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Dialectical weaponry: Michael Gove delivers a speech at the launch of The Good Right (image: Legatum Institute)

How odd to find oneself listening to a speech by the Conservative Chief Whip. That dignitary used to operate behind a façade of impenetrable silence, which was supposed to increase his air of menace. Michael Gove is the first holder of the office to invade, as it were, his own privacy. He was speaking at the launch of Tim Montgomerie’s new outfit, The Good Right, at the Legatum Institute, a think-tank accommodated in a house in Mayfair which feels like a posh hotel: brand new, expensive and deracinated. While looking up its address on the internet to check where it was, I came across a house in the same street for sale with a guide price of £39.5 million.

Gove urged the Conservatives to “affirm that we are warriors for the dispossessed”. Festooned with dialectical weaponry, the Chief Whip stormed the moral high ground and dug himself in. His speech constituted a defence of those commanding heights against all-comers, and especially against any self-righteous, pseudo-progressive socialist who presumes to claim moral superiority over the Conservatives. There’s an election to be fought, and here’s a man ready to take on the sanctimonious Left.

So why did I feel unable to follow Gove over the top, as it were? It’s partly that this kind of conservatism is so hectic, strenuous and utilitarian. Life is presented as a series of obstacles which can only be surmounted if we all work like maniacs. Perhaps for a modern politician, who may hold high office for only a few years, such puritanical dedication is inescapable, but must they inflict their unbalanced work ethic on the rest of us too?

One of the foundations of Western culture is leisure, understood in a high sense; and some of us are weak enough also to hanker, every so often, after the life of a rentier. I confess to having suffered quite frequently from this unheroic feeling ever since leaving university in 1979.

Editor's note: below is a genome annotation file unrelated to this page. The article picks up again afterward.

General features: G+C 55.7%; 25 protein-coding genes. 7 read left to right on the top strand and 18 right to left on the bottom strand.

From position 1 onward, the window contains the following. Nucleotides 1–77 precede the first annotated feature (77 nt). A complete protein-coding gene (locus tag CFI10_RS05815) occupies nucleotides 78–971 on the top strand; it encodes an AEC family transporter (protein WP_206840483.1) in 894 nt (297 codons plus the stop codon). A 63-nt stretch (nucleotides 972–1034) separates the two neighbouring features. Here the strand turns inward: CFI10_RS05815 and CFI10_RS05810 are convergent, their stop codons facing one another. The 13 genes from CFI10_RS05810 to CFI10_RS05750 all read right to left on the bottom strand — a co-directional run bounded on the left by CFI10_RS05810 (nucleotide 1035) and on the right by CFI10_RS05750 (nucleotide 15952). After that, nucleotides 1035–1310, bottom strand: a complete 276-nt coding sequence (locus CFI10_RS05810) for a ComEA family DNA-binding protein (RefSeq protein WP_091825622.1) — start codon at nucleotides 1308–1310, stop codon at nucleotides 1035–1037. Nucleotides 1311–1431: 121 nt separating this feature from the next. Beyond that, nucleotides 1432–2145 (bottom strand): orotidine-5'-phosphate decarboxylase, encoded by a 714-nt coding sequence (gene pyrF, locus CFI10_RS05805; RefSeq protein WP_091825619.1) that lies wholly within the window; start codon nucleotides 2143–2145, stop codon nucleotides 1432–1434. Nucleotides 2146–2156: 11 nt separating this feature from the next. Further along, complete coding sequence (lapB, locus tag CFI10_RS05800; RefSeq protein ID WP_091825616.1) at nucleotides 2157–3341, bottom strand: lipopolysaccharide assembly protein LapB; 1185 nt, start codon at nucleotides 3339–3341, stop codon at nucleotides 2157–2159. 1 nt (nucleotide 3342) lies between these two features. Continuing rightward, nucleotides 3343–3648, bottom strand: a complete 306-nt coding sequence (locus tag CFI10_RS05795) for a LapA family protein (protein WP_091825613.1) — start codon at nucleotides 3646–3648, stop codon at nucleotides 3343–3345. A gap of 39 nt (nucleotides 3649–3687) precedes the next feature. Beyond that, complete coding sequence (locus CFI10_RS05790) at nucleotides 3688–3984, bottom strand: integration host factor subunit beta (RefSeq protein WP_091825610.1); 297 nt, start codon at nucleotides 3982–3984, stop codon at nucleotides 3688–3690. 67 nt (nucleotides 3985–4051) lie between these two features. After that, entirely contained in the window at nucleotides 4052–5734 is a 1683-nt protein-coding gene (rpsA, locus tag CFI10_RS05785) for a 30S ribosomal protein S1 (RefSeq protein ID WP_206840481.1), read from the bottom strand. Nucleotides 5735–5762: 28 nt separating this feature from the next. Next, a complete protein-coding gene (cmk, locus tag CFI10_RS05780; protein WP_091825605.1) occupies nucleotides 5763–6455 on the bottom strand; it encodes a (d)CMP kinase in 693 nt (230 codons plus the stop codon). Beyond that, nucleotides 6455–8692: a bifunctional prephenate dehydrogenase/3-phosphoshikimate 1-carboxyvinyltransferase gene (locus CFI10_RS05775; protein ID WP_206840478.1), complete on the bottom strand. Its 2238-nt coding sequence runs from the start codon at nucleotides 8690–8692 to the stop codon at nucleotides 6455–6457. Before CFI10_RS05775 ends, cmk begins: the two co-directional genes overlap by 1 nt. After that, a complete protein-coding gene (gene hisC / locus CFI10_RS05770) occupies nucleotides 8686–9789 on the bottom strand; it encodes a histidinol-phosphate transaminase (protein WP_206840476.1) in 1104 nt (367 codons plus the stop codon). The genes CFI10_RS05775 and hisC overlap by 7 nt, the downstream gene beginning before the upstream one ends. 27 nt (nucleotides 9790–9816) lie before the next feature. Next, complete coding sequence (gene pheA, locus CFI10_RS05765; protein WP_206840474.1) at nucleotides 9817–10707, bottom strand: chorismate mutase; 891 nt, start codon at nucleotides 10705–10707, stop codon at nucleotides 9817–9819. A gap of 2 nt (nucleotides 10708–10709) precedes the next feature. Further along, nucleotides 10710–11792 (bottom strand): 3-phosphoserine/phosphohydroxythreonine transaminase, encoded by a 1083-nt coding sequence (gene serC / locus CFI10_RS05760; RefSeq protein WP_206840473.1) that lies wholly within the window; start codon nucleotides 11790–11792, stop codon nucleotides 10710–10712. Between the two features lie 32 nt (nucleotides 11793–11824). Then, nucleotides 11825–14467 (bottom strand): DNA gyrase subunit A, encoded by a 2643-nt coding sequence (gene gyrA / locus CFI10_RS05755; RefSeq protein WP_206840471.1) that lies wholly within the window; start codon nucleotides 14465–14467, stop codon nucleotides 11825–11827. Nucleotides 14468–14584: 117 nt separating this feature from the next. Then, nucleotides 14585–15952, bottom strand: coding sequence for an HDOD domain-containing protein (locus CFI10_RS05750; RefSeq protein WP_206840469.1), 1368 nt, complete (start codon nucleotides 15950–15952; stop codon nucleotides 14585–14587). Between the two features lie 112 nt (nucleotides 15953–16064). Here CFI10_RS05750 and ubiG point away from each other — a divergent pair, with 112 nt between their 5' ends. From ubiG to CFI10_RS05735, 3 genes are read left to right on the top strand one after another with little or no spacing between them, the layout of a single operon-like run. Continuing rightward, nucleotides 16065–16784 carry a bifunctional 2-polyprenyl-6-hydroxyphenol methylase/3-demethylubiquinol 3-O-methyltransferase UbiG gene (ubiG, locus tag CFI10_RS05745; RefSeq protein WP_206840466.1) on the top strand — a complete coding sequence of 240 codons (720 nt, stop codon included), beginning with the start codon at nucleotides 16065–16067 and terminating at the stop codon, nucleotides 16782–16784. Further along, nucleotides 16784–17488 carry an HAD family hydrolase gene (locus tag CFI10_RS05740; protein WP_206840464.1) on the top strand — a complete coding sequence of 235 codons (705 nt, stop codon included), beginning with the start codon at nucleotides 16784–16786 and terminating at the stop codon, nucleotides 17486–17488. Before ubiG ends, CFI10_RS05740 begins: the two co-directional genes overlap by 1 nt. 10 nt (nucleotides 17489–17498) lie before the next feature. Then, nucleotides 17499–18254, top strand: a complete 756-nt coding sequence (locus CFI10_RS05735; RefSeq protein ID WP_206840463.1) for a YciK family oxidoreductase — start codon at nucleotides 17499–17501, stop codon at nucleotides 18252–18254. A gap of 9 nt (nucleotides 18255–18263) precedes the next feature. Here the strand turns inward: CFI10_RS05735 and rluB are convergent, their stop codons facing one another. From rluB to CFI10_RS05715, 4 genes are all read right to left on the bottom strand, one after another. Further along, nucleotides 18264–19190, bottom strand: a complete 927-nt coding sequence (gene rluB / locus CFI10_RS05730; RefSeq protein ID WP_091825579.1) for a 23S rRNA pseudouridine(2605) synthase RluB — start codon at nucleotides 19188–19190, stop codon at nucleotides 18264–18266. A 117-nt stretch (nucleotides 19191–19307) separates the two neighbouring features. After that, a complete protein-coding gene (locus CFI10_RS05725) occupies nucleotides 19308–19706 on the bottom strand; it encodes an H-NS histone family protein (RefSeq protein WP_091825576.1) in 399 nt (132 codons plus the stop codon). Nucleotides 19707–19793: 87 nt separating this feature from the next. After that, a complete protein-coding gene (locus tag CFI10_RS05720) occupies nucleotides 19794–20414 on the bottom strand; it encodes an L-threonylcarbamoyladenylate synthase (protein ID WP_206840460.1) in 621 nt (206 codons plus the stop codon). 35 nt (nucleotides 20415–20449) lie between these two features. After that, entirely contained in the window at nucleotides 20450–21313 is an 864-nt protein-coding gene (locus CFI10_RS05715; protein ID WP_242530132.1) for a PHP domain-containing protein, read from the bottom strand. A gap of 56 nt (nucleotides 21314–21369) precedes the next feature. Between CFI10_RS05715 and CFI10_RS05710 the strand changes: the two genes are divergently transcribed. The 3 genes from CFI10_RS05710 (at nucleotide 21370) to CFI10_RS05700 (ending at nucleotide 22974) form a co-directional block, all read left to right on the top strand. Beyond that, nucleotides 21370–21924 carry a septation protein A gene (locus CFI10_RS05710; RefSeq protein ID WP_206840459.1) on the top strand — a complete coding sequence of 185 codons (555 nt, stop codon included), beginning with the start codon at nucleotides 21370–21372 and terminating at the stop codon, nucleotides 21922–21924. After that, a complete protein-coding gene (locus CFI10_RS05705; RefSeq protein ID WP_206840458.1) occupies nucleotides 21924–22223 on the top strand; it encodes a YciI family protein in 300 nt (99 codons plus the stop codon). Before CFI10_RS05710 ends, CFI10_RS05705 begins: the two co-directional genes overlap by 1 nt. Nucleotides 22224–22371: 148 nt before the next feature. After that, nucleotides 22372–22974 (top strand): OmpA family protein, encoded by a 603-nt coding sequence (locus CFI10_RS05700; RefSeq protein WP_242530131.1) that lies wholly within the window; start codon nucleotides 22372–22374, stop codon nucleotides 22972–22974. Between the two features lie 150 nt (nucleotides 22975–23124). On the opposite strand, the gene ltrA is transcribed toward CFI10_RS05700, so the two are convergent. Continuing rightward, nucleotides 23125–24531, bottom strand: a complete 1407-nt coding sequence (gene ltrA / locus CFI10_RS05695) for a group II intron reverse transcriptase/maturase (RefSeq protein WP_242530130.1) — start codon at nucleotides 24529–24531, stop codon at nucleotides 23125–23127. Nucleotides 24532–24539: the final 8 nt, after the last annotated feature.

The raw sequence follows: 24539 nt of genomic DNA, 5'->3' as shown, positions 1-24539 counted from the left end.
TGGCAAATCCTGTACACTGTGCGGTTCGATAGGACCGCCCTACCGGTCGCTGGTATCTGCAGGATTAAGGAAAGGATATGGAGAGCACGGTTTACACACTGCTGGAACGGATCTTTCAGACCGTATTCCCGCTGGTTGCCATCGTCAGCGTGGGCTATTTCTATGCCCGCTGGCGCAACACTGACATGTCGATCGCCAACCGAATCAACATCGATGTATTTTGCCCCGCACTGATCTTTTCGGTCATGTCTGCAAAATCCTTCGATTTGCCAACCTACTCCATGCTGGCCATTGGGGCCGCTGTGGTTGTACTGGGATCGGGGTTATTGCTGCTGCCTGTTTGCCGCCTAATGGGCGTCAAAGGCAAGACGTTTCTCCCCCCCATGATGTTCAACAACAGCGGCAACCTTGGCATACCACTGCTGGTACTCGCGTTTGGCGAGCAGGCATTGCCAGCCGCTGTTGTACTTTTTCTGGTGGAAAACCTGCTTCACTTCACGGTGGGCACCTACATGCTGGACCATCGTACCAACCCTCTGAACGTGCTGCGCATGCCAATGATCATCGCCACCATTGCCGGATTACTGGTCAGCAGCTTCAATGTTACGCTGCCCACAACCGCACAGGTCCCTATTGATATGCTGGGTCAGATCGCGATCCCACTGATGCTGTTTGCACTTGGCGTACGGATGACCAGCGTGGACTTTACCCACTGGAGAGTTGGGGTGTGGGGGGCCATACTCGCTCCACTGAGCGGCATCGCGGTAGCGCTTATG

The Conservative Party exists, surely, to defend property as well as to help those who start out in life with nothing. In their electoral programme, the Conservatives do, as it happens, make one immensely expensive concession to this kind of sentiment: they promise to protect the rights of pensioners.


The opinion polls seem, at the time of writing, to have moved very little, and to be stuck at a level where neither of the main parties has a realistic chance of getting an overall majority. At the start of January, I found myself at a lunch of pollsters and other experts, where a sweepstake was organised on the question of how many seats the Tories would end up with. Flown with insolence and wine, and because I expect the Tory campaign to be more formidable than Labour’s and also because I reckon that when people look at the Tory record over the last five years they will conclude that it merits a second term, I shouted “330” before anyone else had a chance to corner the high end of the market.

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March 30th, 2015
12:03 AM
What is the point of Gimpson's meandering, mazy, musings on a host of disconnected topics except to put a vague question mark over Michael Gove for the crime of saying something definite with clarity ?

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